Author: Mark Critch
Genres: Memoir, Humour
Pub. date: Oct. 2018 (read Jun. 2018 on Audible)
I went on a little bit of a Newfoundland binge back in June, listening to both Son of Critch and Rick Mercer Final Report back to back on Audible. For my blog readers, Newfoundland is an island located on the far east coast of Canada. It was the last province to join Canada and its influence from the English and Irish have left the island with a very distinct sense of culture and place. I grew up in Newfoundland and so it has a huge place in my heart.
Mark Critch is a Canadian and Newfoundland comedian well known from the Canadian comedy show, This Hour Has 22 Minutes. I consider him a bit of a Newfoundland icon and always get a kick out of his comedy. I was drawn to the audiobook because it’s narrated by Mark and I was looking for something light to read during the pandemic.
If you’re looking for an account of how Mark got into comedy, you won’t find it here, likewise if you’re looking for a highly accurate memoir of his childhood, I don’t really think this is it. But if you’re looking to have a laugh at some truly wonderful storytelling, then you’ve found what you’re looking for. As the name suggests, “a childish Newfoundland memoir”, the book is heavily focused on Mark’s childhood. He talks a lot about growing up on Kenmount Road before it was the booming metropolis that we know today and the struggles he had with always getting into mischief at Catholic school and with his highly Catholic (and nosey) mother.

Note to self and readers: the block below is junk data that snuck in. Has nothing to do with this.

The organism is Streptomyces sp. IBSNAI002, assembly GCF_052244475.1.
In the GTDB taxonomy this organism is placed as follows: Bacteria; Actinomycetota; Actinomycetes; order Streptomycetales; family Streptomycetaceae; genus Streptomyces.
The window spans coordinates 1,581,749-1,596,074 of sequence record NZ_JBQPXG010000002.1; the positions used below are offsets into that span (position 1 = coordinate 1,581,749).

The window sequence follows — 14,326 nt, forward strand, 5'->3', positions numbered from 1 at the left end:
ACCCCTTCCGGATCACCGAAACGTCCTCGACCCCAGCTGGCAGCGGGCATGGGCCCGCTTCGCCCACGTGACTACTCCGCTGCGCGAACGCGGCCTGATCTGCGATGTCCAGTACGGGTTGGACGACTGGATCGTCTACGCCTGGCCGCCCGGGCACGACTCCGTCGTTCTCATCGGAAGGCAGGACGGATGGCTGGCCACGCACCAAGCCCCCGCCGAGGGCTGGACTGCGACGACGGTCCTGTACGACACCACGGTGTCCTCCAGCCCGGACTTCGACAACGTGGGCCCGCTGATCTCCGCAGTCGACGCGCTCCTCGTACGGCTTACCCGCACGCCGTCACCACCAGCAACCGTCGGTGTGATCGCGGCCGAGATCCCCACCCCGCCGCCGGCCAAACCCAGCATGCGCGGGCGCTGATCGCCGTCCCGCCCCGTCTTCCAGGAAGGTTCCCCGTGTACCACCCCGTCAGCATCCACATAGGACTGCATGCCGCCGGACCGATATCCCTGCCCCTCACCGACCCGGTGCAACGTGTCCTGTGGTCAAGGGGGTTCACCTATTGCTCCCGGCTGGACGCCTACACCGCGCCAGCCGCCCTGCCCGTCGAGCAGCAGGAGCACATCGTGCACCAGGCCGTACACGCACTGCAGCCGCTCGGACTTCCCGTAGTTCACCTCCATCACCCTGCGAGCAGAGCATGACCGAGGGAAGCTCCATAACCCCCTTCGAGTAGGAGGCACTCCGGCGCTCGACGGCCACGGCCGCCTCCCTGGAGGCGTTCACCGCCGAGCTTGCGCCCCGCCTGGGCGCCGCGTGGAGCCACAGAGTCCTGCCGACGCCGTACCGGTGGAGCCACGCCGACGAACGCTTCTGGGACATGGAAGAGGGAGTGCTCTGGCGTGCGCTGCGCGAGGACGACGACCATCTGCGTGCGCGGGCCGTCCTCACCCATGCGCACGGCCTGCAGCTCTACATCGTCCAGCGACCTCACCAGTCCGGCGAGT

St. John’s did away with it’s heavily religious school system when I was in the third grade, so I couldn’t really relate, but I definitely think it captured a lot of what it was like growing up in St. John’s at that time and a lot of what it’s quintessentially like growing up in Newfoundland in general. I questioned the authenticity of a lot of Mark’s stories because he was so young in many of them that I doubted he could actually recall very much from that time, but every story made me laugh out loud, so I was able to overlook it.
I suspect there’s a bit more in this book for Newfoundlanders to enjoy than your average reader, but there’s so much hilarity packed in here that I do think anyone can enjoy! I would still love to read another memoir about how Mark got into comedy and all the cool people he’s worked with over the years, but I can wait. Definitely recommend this if you want a laugh.